Shakes in dialysis patient

Hello Everyone,
I’ve registered and am waiting to activate my account.
In the meantime, I cant wait to have your input with this symptom my Dad experiences recently.
He’s on hemo dialysis for 6 yrs now and recently experiences uncontrollable shakes. They come in about every 4 minutes or so, and when they come they shake him from his chin down to his shoulder and hand.
His kidney doctor suspects that his calcium is too low.
Thats scary symptom and I wonder if you have seen this in dialysis patients.
Any info is greatly appreciated.
Fyi, I got good info from the brumley/renal website about everything dialysis but recently they dont allow logon anymore – dont know what happened to that wonderful site.


You didn’t say whether he’s at home dialyzing or in-center, but sounds like your Dad is having allergic reactions to either the dialyzer, and/or tubing…could even be the dialysate or even the heparin…other reports of shaking are blood pressure medications with Polysulfone dialyzers…

However, pinpointing the causes takes sometime step by step beginning with flushing the whole lines and dialyzer with 2 bags of saline…if that don’t help then the heparin needs to be looked into…

The best bet is to consult with your Dad’s Dr. about these allergic reactions…and if he’s taking blood pressure medications ask your Dr. about what I just said about Polysulfone dialyzers and blood pressure medications…

Allergic reactions can cause tremors and that’s definitely something to rule out.

You say that that the doctor “suspects” low calcium. The doctor should be able to easily tell if his calcium or any of his other lab tests are outside the normal limits by drawing blood. Has he drawn blood and reviewed the lab results?

You said that these symptoms started “recently.” How recently? Does he have other symptoms too? Did anything (diet, medicines, dialyzer/filter or machine) change around the time that the tremors started?

Several drugs have the side effect of tremors. I’d suggest that you talk with his doctor and/or a pharmacist and ask if any of his medicines could be causing this symptom.

He could also have a neurologic problem. So if his labs are OK, nothing has changed with his dialysis or medications, I’d ask for a referral to a neurologist (nerve specialist).

The Brumley Dialysis Online website was shut down because of spammers.

Hello Gus and Beth,
Thanks you for your write-back. I appreciate it.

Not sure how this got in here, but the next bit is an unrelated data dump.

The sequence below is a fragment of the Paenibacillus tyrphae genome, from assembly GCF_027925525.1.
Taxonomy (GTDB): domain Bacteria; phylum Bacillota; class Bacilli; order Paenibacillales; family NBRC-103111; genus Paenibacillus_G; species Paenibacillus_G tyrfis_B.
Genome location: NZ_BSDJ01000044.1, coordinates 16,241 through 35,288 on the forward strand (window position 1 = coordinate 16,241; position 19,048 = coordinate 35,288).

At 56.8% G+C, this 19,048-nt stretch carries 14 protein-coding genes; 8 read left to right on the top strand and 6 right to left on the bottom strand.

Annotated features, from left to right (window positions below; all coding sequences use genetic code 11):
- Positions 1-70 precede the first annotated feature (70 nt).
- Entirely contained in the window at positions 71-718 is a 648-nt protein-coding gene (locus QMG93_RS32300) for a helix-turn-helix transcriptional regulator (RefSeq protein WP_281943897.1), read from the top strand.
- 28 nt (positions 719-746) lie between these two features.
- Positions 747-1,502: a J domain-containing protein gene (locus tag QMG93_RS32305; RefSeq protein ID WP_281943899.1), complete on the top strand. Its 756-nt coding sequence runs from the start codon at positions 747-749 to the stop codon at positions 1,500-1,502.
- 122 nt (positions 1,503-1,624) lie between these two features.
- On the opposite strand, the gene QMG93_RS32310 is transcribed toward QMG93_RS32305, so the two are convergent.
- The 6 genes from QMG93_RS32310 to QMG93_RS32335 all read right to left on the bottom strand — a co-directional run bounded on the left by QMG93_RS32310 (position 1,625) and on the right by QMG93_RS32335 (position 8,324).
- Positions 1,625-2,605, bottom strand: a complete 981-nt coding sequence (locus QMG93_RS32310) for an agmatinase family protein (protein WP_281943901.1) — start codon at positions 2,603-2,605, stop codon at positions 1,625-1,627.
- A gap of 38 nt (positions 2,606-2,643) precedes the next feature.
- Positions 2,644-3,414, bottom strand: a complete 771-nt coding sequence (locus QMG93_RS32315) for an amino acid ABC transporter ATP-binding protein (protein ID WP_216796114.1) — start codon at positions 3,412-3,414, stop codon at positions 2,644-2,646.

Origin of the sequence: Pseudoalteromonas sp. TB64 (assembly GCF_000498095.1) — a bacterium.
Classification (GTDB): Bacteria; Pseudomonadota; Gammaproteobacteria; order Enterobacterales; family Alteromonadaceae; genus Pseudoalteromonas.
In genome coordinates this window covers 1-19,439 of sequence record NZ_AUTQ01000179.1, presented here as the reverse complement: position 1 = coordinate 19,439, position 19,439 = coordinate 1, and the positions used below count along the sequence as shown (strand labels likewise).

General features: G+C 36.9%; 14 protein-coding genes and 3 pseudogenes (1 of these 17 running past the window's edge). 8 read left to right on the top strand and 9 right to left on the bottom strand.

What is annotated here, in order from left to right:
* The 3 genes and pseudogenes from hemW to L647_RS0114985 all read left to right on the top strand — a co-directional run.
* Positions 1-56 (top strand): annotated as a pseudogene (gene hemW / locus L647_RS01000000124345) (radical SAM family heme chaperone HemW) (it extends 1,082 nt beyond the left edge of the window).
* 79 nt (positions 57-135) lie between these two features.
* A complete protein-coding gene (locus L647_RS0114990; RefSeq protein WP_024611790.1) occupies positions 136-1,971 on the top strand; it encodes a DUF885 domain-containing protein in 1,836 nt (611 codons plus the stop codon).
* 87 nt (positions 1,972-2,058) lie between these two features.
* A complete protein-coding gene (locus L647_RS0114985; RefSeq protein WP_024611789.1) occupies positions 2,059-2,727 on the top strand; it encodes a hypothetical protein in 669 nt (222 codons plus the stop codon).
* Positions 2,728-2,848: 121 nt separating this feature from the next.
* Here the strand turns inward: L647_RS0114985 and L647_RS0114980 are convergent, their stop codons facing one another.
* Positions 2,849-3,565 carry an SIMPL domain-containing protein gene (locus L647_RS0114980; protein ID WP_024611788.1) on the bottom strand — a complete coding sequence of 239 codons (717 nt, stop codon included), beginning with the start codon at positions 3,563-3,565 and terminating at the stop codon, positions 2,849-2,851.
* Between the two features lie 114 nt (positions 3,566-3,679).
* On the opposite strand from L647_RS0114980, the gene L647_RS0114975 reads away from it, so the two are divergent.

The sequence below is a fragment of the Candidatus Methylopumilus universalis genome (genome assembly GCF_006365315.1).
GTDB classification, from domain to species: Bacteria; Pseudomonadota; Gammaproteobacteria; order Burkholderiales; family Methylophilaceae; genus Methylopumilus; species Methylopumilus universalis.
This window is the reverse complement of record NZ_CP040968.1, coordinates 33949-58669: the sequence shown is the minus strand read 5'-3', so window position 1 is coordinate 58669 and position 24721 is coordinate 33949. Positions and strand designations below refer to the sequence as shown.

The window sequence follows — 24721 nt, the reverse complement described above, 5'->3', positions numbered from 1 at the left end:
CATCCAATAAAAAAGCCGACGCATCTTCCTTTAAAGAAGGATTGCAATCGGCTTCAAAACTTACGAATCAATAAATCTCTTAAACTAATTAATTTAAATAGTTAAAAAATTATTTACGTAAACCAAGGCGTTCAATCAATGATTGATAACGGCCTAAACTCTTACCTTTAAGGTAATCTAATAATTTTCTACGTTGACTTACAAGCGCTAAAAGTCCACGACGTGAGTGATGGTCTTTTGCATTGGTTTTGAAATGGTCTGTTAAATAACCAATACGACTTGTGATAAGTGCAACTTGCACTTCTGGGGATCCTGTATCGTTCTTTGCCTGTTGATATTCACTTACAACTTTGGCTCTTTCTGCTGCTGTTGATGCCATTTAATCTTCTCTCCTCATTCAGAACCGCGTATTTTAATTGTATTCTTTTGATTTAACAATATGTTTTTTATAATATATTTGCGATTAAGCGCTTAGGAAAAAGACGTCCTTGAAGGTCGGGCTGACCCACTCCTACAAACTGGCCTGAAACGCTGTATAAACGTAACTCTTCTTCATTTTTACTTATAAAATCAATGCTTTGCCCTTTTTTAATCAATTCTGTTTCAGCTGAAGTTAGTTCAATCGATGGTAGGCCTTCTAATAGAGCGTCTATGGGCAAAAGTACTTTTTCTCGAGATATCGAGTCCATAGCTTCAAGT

Please see below my answers to your questions:

  1. Yes, he dialyzes in the center.
  2. His calcium has been found low for months from his lab work and thats why his neph suspected that the low calcium could be the main cause.

Below is more about this symptom:

After some research by myself yesterday, I found that those were not shakes as seen in some dialysis patients at the center. Rather, they are more like Myoclonic jerks or Myoclonus. They are involuntary twitching of a muscle or a group of muscles.

(quote) “Called [action myoclonus], this type is characterized by muscular jerking triggered or intensified by voluntary movement or even the intention to move. It may be made worse by attempts at precise, coordinated movements.”

Beth – you’re right when mentioning about neurologic problem. The jerks described above was exactly what happened to my Dad for 2 days (when I mentioned “recent”). So, as scheduled, I took him to the Dr. at 3pm yesterday, and guess what, those jerks did not repeat even once in front of our doc. You can guess how intriguing things turned, and the doc had his eyes wide open with full of Huh?. Before the visit though, they jerked him up to 2:30 pm at home, once every 2-3 minutes !!!

Anyhow, I thank God that those myoclonic jerks were just temporarily. Dont know if that also had to do with too much caffeine – he drinks strong coffee and twice or 3 times per day. On the day he went to the doc, he quit coffee and he quit coffee the evening before too. Maybe that helped a lot.
And Beth, you are right again when you mentioned the change in medication! Thats what we suspected too – because one of his cardiac meds has lab change – this could be the culprit that brought about his weird reaction or myoclonus-like side-effect.

Again, I’m so glad he is now back to normal though still a bit weak like most dialysis patient. But big thing is no more hand-jerks, shoulder or face-jerks.

Thanks again Gus and Beth for your post.


This is one of those “Er…is it just me???” moments. If the lab results continually show low calcium…and the neph. knows those results…along with the in-center crew…then, um, why isn’t the dialysate being adjusted to suit ?? :shock:
When I started training, I was on some generic mix (I forget which), then was switched to a 2884 acid. When I started nocturnal it went to an A4, with small additive bottle, then later to 2886, which I’m still on. THis is for potassium changes…but the same would apply for any other imbalance, surely? :roll:
I assume he’s on phosphate binders…or is this something else they’ve fogotten about ? :roll: :frowning:

  • Bear

There is at least one phosphate binder (Renagel) that doesn’t have calcium in it. That’s one of the things they promote in their marketing. However, like Bear, I would think that they’d want to correct his low calcium through a dialysate additive or oral medication. And it may be if he’s taking Renagel that he could take one of the calcium binders instead and take care of two problems with one medication.